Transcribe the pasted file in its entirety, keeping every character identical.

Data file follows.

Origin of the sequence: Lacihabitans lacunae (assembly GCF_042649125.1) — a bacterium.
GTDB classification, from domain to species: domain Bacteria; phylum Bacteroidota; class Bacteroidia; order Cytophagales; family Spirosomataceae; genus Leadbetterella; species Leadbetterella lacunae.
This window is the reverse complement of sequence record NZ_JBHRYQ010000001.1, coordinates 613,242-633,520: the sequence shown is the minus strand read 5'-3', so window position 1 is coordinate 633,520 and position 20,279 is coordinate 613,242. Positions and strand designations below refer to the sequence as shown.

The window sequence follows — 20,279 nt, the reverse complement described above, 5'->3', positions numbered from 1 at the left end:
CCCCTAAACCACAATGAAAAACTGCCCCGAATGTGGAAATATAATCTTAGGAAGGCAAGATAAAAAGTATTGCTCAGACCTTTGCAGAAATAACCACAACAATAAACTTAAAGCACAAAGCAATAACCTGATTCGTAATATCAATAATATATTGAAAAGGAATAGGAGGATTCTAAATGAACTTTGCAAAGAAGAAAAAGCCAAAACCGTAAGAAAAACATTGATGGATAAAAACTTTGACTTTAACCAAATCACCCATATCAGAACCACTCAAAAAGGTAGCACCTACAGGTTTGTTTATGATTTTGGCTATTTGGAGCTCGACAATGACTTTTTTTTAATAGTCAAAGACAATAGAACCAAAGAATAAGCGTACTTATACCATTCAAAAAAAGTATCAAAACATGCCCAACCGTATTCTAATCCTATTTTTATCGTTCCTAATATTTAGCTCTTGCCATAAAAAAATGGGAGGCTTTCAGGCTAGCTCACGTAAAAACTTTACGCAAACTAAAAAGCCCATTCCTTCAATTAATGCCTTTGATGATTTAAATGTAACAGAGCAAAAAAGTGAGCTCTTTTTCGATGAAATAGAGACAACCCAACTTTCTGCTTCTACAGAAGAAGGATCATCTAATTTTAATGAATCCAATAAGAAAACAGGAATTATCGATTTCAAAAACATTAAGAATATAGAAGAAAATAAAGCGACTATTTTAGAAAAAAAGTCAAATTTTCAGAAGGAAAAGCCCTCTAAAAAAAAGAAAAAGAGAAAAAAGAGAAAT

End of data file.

Origin of the sequence: Lacihabitans lacunae (assembly GCF_042649125.1) — a bacterium.
GTDB classification, from domain to species: domain Bacteria; phylum Bacteroidota; class Bacteroidia; order Cytophagales; family Spirosomataceae; genus Leadbetterella; species Leadbetterella lacunae.
This window is the reverse complement of sequence record NZ_JBHRYQ010000001.1, coordinates 613,242-633,520: the sequence shown is the minus strand read 5'-3', so window position 1 is coordinate 633,520 and position 20,279 is coordinate 613,242. Positions and strand designations below refer to the sequence as shown.

The window sequence follows — 20,279 nt, the reverse complement described above, 5'->3', positions numbered from 1 at the left end:
CCCCTAAACCACAATGAAAAACTGCCCCGAATGTGGAAATATAATCTTAGGAAGGCAAGATAAAAAGTATTGCTCAGACCTTTGCAGAAATAACCACAACAATAAACTTAAAGCACAAAGCAATAACCTGATTCGTAATATCAATAATATATTGAAAAGGAATAGGAGGATTCTAAATGAACTTTGCAAAGAAGAAAAAGCCAAAACCGTAAGAAAAACATTGATGGATAAAAACTTTGACTTTAACCAAATCACCCATATCAGAACCACTCAAAAAGGTAGCACCTACAGGTTTGTTTATGATTTTGGCTATTTGGAGCTCGACAATGACTTTTTTTTAATAGTCAAAGACAATAGAACCAAAGAATAAGCGTACTTATACCATTCAAAAAAAGTATCAAAACATGCCCAACCGTATTCTAATCCTATTTTTATCGTTCCTAATATTTAGCTCTTGCCATAAAAAAATGGGAGGCTTTCAGGCTAGCTCACGTAAAAACTTTACGCAAACTAAAAAGCCCATTCCTTCAATTAATGCCTTTGATGATTTAAATGTAACAGAGCAAAAAAGTGAGCTCTTTTTCGATGAAATAGAGACAACCCAACTTTCTGCTTCTACAGAAGAAGGATCATCTAATTTTAATGAATCCAATAAGAAAACAGGAATTATCGATTTCAAAAACATTAAGAATATAGAAGAAAATAAAGCGACTATTTTAGAAAAAAAGTCAAATTTTCAGAAGGAAAAGCCCTCTAAAAAAAAGAAAAAGAGAAAAAAGAGAAAT